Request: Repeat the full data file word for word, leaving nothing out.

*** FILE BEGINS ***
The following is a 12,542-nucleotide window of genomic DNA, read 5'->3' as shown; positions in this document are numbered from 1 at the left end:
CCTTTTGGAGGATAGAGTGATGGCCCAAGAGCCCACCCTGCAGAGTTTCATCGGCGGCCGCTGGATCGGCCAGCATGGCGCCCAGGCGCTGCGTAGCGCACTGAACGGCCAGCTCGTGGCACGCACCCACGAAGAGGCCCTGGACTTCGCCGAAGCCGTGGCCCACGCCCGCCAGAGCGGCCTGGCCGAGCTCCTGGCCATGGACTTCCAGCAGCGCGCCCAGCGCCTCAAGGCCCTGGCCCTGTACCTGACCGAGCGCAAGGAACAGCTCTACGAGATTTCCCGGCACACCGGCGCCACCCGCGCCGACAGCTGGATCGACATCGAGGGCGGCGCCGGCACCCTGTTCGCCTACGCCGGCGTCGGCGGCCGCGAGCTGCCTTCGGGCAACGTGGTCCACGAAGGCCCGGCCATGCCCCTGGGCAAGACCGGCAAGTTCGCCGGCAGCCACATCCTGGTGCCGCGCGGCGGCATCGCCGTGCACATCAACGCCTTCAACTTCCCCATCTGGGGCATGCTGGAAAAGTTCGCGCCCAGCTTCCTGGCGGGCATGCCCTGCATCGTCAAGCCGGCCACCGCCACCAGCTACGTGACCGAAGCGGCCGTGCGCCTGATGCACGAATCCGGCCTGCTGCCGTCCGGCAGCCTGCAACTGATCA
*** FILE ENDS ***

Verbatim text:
The following is a 12,542-nucleotide window of genomic DNA, read 5'->3' as shown; positions in this document are numbered from 1 at the left end:
CCTTTTGGAGGATAGAGTGATGGCCCAAGAGCCCACCCTGCAGAGTTTCATCGGCGGCCGCTGGATCGGCCAGCATGGCGCCCAGGCGCTGCGTAGCGCACTGAACGGCCAGCTCGTGGCACGCACCCACGAAGAGGCCCTGGACTTCGCCGAAGCCGTGGCCCACGCCCGCCAGAGCGGCCTGGCCGAGCTCCTGGCCATGGACTTCCAGCAGCGCGCCCAGCGCCTCAAGGCCCTGGCCCTGTACCTGACCGAGCGCAAGGAACAGCTCTACGAGATTTCCCGGCACACCGGCGCCACCCGCGCCGACAGCTGGATCGACATCGAGGGCGGCGCCGGCACCCTGTTCGCCTACGCCGGCGTCGGCGGCCGCGAGCTGCCTTCGGGCAACGTGGTCCACGAAGGCCCGGCCATGCCCCTGGGCAAGACCGGCAAGTTCGCCGGCAGCCACATCCTGGTGCCGCGCGGCGGCATCGCCGTGCACATCAACGCCTTCAACTTCCCCATCTGGGGCATGCTGGAAAAGTTCGCGCCCAGCTTCCTGGCGGGCATGCCCTGCATCGTCAAGCCGGCCACCGCCACCAGCTACGTGACCGAAGCGGCCGTGCGCCTGATGCACGAATCCGGCCTGCTGCCGTCCGGCAGCCTGCAACTGATCA